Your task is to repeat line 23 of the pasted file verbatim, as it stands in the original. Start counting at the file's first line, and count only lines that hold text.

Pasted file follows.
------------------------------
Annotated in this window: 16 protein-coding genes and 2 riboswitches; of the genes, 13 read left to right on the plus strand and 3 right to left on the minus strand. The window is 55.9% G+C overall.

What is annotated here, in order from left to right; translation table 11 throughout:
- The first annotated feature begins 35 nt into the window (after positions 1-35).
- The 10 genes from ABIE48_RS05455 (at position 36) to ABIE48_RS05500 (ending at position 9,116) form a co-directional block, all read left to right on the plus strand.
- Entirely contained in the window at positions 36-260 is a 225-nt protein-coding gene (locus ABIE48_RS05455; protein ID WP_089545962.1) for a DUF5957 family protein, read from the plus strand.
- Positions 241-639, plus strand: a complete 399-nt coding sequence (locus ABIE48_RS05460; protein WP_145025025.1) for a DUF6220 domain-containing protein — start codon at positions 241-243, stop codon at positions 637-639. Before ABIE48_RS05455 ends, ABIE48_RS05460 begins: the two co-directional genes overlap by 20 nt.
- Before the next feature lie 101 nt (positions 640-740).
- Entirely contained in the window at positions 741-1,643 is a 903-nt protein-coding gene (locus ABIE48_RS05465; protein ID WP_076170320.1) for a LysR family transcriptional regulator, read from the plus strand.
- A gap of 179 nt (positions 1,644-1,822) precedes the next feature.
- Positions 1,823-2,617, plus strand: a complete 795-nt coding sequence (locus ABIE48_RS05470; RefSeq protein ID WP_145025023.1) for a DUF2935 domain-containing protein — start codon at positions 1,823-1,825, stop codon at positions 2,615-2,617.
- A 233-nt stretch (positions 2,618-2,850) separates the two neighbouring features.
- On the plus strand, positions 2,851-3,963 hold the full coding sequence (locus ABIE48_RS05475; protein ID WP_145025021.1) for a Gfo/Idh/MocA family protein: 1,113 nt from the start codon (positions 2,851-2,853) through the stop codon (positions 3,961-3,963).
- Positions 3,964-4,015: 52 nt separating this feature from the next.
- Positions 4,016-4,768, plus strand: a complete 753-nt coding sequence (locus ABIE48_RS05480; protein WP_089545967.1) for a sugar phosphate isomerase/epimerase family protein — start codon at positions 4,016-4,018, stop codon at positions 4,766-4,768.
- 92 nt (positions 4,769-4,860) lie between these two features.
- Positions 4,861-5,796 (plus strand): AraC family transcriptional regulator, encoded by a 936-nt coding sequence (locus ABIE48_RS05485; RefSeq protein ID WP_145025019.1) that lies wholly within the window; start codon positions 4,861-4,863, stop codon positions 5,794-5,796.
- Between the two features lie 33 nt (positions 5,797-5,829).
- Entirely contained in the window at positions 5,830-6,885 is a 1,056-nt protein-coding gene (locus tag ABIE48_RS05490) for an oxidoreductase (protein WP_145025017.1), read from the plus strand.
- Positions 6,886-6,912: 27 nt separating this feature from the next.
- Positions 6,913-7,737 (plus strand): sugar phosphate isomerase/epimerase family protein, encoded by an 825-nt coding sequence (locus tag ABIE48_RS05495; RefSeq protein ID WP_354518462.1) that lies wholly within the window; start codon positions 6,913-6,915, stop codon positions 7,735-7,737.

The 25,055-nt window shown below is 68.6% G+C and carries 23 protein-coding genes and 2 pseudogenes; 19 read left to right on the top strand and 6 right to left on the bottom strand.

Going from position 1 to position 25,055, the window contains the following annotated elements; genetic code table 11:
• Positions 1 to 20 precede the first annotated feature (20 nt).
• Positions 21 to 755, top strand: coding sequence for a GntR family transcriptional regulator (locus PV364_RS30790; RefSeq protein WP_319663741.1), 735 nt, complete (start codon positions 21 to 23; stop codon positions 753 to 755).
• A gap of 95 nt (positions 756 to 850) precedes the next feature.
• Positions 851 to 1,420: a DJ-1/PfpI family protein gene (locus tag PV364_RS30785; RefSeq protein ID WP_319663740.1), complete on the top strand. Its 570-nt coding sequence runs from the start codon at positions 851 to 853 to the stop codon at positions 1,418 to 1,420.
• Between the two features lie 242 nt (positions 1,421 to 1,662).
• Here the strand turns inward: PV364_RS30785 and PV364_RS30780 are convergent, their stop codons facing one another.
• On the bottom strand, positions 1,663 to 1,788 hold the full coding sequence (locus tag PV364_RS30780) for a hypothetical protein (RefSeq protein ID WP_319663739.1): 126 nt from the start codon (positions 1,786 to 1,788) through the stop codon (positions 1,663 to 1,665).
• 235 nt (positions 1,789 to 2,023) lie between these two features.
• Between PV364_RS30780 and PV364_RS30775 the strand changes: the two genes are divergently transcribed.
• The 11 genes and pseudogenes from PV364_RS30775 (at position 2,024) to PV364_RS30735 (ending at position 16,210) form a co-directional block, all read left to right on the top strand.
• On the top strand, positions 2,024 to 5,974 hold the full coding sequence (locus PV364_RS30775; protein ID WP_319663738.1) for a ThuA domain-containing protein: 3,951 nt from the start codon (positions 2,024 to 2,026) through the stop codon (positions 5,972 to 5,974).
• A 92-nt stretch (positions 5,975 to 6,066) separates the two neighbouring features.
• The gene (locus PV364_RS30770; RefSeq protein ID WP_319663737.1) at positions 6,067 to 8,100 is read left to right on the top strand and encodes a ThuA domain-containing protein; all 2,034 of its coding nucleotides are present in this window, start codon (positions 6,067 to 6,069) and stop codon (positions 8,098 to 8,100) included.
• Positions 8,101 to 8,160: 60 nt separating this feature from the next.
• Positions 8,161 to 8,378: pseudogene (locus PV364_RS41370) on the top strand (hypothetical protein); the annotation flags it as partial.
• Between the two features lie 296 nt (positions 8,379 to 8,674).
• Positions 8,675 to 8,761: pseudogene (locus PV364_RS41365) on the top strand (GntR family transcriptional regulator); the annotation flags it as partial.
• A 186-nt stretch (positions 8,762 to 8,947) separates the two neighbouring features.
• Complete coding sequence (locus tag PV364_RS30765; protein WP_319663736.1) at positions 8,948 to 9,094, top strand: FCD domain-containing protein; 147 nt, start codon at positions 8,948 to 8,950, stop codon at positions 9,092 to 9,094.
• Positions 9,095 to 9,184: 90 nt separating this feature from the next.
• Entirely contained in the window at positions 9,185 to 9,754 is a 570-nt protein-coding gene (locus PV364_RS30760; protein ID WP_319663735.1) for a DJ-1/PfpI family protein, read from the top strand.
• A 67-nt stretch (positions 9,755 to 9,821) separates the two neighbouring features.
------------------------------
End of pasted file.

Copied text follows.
• Positions 1 to 20 precede the first annotated feature (20 nt).